We enter the gorge, dark and sheer. It swallows the sunlight. The walls swirl with different colored dikes and aplites, discordant swarms of magma that cut through and across strata in patterns that look as though the walls swallowed hallucinogens. We run a few chilly rapids, and then pull over at a small eddy. We scramble up to a dirt road, and walk a couple hundred meters downstream where a deep-throated roar ricochets around the locked canyon. It is at this point the road-builders set off a stack of dynamite that didn’t go as planned. It triggered an avalanche that threw a house-sized boulder into the river, pressing the flow against the opposite bank, and creating a powerful sluice that erupts into a huge, re-circulating hole, a potential killer. The blast also buried a bulldozer, and at the edge of the road the yellow frame of the earthmover is partially exposed. A little further down in the rubble, our guide tells us, is the driver, who was cut in half with the detonation. John has named this rapid “Jackhammer.”

The road is blocked ahead, ending in a hummock of blast debris, and then an abrupt impassable cliff. But down below, at river’s edge, there is a fan of sharp rock behind the giant boulder that will make a hike-around possible, to everyone’s relief.

But as the guides try to line the people-less rafts around the rapid, one flips, with no consequences; but the bowline of a second raft, filled with gear, snaps, and the raft plunges downstream around the bend, a ghost boat into the maw. This could have consequences, as there is but one camp in the narrow gorge with enough level ground to hold the group, and it is just a few kilometers from here. The runaway raft has group and personal gear, tents, sleeping bags, food and medicinal alcohol, so this trip could transmute into an expedition if the boat cannot be retrieved in time. The guides, all young Nepalese, hastily line another raft around the rapid, and two of them hop in and start rowing madly downstream hoping to catch the fugitive. All the rest of us can do is scramble over the edged and acicular rock pile, re-load with double up the passengers squeezed into the remaining rafts, and hope, as we head downstream, we will rendezvous with the lost boys.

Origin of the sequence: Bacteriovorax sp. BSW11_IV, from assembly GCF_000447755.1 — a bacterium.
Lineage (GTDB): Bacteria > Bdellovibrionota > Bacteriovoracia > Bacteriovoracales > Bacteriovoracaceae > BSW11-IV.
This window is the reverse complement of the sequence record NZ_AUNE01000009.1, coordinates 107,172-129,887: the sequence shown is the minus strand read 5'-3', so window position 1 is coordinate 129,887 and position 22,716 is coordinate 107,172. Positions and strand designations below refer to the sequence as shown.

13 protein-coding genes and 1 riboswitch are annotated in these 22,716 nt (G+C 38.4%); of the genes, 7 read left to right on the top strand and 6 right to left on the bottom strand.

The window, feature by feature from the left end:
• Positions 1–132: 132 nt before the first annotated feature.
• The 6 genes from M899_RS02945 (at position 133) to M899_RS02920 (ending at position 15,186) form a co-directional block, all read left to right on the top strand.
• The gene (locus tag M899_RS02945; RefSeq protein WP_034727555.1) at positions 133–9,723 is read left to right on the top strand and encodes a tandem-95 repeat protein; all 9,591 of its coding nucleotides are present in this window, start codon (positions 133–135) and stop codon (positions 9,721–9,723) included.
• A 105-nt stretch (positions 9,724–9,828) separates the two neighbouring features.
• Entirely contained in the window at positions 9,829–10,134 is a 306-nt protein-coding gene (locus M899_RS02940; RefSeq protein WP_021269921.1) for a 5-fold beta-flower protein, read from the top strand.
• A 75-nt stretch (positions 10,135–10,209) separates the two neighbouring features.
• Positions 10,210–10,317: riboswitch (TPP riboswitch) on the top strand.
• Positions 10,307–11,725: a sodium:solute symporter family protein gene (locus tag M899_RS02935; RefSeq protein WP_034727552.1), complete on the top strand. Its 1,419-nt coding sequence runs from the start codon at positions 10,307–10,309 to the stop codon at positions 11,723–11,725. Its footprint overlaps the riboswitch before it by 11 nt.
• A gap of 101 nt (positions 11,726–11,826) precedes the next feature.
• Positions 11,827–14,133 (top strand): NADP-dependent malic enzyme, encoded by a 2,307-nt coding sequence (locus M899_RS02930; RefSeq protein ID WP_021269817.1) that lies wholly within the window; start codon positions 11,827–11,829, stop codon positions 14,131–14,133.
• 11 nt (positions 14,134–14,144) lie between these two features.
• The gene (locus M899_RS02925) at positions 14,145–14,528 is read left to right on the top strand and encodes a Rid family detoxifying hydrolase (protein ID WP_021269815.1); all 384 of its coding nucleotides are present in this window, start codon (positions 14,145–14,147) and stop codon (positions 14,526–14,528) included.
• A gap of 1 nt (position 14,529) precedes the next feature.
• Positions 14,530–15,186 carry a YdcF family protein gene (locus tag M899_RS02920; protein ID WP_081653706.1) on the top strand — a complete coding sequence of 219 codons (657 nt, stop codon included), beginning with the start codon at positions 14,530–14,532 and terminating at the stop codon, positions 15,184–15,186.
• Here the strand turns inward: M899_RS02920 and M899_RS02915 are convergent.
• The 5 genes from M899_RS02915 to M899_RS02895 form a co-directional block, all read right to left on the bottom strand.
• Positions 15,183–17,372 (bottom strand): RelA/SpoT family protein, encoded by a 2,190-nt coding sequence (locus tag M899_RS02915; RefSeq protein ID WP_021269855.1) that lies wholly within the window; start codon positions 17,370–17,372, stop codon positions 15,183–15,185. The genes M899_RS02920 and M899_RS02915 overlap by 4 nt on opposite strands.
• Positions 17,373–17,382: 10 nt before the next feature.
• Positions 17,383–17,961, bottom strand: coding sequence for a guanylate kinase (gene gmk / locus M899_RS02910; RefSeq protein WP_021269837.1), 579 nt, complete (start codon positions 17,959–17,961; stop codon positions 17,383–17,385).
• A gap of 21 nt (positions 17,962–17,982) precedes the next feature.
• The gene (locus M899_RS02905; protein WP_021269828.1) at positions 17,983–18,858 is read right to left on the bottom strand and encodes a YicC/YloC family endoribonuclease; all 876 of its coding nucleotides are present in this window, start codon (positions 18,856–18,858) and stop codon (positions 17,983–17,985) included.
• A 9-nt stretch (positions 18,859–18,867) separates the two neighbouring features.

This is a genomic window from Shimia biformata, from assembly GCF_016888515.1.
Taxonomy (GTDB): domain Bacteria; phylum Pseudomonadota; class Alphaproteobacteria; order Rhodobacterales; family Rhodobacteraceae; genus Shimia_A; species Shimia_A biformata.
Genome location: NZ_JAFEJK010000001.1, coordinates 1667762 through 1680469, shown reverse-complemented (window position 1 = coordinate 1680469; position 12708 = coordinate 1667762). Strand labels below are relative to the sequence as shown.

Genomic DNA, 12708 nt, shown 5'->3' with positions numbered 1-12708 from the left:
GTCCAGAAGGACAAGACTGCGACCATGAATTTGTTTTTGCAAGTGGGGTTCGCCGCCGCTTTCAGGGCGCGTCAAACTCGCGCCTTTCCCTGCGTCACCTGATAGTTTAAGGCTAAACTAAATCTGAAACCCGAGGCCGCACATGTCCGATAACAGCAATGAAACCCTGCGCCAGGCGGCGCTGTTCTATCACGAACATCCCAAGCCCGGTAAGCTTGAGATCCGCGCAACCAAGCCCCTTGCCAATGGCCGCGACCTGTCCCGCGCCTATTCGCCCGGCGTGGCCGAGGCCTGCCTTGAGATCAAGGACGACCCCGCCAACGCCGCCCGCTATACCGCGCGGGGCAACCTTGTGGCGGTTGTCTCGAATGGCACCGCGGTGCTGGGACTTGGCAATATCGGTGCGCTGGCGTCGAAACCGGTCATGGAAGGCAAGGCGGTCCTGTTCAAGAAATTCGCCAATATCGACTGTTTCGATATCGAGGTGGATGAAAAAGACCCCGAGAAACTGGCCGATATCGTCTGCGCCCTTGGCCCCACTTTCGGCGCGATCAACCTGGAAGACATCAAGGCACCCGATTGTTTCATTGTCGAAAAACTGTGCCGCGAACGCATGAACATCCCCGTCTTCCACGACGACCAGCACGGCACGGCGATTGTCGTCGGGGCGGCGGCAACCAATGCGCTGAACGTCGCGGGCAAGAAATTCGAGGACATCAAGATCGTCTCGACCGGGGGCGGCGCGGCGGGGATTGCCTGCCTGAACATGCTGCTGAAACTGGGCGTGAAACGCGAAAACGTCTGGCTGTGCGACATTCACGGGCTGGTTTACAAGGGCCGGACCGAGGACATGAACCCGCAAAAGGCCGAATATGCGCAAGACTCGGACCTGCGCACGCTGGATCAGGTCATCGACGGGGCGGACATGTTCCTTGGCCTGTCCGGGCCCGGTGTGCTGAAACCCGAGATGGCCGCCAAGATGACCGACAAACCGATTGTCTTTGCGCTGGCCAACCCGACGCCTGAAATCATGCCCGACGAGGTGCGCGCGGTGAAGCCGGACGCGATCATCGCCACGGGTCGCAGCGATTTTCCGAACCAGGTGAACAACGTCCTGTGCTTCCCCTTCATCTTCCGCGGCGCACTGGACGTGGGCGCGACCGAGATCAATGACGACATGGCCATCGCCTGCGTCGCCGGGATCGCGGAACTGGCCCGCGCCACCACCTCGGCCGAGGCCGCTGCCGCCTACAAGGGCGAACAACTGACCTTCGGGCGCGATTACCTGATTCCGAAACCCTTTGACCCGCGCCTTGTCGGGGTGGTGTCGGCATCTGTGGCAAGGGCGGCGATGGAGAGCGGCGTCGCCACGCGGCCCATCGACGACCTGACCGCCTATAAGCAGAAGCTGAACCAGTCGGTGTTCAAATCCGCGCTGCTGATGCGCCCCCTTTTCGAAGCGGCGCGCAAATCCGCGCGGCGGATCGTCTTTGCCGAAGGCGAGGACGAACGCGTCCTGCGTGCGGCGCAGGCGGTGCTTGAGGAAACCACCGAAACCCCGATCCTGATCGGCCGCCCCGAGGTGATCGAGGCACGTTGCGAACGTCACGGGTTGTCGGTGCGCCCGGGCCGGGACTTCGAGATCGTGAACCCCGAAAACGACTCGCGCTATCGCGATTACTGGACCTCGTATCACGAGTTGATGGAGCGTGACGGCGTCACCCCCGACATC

After a few rapids, and a few shadowy bends, we see the two guides waving frantically from a shoreline rock. How did they get there? Where are the rafts? It turns out they successfully rescued the runaway raft, pulled it to shore, and hiked upstream as far as possible to let us know.

The evening bleeds away the daylight as we celebrate at camp, local whiskey and brandy flowing. One of the Nepalese guides plays Justin Timberlake on his Samsung phone, amplified by inserting into a plastic cup. The nearest light we can see is the moon.

George Wendt, the founder/owner of O.A.R.S., is offering two departures for the Zanskar for 2013, both led by John Yost. 


Richard Bangs

Richard Bangs has often been called the father of modern adventure travel, having spent decades as an explorer and communicator, pioneering “virtual expeditions” on the World Wide Web and leading first descents of 35 rivers around the world. At present he lives in Venice, Calif. Explorer Richard Bangs has spent 40 years as an explorer, leading first descents of 35 rivers around the globe, including the Yangtze in China and the Zambezi in Southern Africa. During that period he founded Sobek Expeditions, the first multi-national river running company and the pioneering outfitter for global active wilderness travel. Author and Producer Richard has published more than 1000 magazine articles, 19 books, a score of documentaries, several CD-ROMs, and all manner of digital media. He has lectured at the Smithsonian, the National Geographic Society, the Explorers Club and many other notable venues. He writes a semi-regular feature for HuffingtonPost.com, occasionally freelances for other print and online publications, and produces and hosts “Richard Bangs’ Adventures with Purpose, as seen on national public television.